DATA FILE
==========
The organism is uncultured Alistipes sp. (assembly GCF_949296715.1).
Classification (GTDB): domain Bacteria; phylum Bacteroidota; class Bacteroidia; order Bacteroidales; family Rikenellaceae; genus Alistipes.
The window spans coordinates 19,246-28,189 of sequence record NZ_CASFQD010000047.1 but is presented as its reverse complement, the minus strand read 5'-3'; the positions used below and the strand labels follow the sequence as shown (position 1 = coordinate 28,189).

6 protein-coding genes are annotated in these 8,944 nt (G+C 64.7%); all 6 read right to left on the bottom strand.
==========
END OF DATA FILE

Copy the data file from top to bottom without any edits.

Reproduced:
The organism is uncultured Alistipes sp. (assembly GCF_949296715.1).
Classification (GTDB): domain Bacteria; phylum Bacteroidota; class Bacteroidia; order Bacteroidales; family Rikenellaceae; genus Alistipes.
The window spans coordinates 19,246-28,189 of sequence record NZ_CASFQD010000047.1 but is presented as its reverse complement, the minus strand read 5'-3'; the positions used below and the strand labels follow the sequence as shown (position 1 = coordinate 28,189).

6 protein-coding genes are annotated in these 8,944 nt (G+C 64.7%); all 6 read right to left on the bottom strand.